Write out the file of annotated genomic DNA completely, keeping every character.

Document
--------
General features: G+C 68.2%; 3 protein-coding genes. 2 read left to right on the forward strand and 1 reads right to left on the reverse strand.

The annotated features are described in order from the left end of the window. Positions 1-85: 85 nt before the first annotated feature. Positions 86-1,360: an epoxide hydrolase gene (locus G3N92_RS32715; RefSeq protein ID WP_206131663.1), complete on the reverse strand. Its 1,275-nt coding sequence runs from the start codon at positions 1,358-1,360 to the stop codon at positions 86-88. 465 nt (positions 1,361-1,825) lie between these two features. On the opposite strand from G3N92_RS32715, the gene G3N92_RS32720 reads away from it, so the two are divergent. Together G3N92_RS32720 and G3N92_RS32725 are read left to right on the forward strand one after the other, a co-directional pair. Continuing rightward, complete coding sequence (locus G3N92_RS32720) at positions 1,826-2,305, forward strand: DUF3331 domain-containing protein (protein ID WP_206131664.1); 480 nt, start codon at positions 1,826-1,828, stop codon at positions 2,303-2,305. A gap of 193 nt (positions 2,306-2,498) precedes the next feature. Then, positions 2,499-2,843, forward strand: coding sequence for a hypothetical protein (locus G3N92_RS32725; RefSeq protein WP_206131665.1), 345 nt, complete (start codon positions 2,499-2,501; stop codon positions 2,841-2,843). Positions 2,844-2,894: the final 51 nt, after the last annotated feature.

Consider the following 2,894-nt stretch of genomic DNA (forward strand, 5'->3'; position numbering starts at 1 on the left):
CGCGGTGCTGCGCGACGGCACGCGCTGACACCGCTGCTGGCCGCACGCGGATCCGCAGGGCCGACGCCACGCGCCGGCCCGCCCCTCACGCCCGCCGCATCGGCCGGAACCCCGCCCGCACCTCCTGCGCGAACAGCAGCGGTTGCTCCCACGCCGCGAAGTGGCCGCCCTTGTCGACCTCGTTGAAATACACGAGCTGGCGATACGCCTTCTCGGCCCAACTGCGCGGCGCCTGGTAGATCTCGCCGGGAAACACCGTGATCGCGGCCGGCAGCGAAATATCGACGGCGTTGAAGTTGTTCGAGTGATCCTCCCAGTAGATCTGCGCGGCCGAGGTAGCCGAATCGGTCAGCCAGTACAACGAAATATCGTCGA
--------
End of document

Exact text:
General features: G+C 68.2%; 3 protein-coding genes. 2 read left to right on the forward strand and 1 reads right to left on the reverse strand.

The annotated features are described in order from the left end of the window. Positions 1-85: 85 nt before the first annotated feature. Positions 86-1,360: an epoxide hydrolase gene (locus G3N92_RS32715; RefSeq protein ID WP_206131663.1), complete on the reverse strand. Its 1,275-nt coding sequence runs from the start codon at positions 1,358-1,360 to the stop codon at positions 86-88. 465 nt (positions 1,361-1,825) lie between these two features. On the opposite strand from G3N92_RS32715, the gene G3N92_RS32720 reads away from it, so the two are divergent. Together G3N92_RS32720 and G3N92_RS32725 are read left to right on the forward strand one after the other, a co-directional pair. Continuing rightward, complete coding sequence (locus G3N92_RS32720) at positions 1,826-2,305, forward strand: DUF3331 domain-containing protein (protein ID WP_206131664.1); 480 nt, start codon at positions 1,826-1,828, stop codon at positions 2,303-2,305. A gap of 193 nt (positions 2,306-2,498) precedes the next feature. Then, positions 2,499-2,843, forward strand: coding sequence for a hypothetical protein (locus G3N92_RS32725; RefSeq protein WP_206131665.1), 345 nt, complete (start codon positions 2,499-2,501; stop codon positions 2,841-2,843). Positions 2,844-2,894: the final 51 nt, after the last annotated feature.

Consider the following 2,894-nt stretch of genomic DNA (forward strand, 5'->3'; position numbering starts at 1 on the left):
CGCGGTGCTGCGCGACGGCACGCGCTGACACCGCTGCTGGCCGCACGCGGATCCGCAGGGCCGACGCCACGCGCCGGCCCGCCCCTCACGCCCGCCGCATCGGCCGGAACCCCGCCCGCACCTCCTGCGCGAACAGCAGCGGTTGCTCCCACGCCGCGAAGTGGCCGCCCTTGTCGACCTCGTTGAAATACACGAGCTGGCGATACGCCTTCTCGGCCCAACTGCGCGGCGCCTGGTAGATCTCGCCGGGAAACACCGTGATCGCGGCCGGCAGCGAAATATCGACGGCGTTGAAGTTGTTCGAGTGATCCTCCCAGTAGATCTGCGCGGCCGAGGTAGCCGAATCGGTCAGCCAGTACAACGAAATATCGTCGA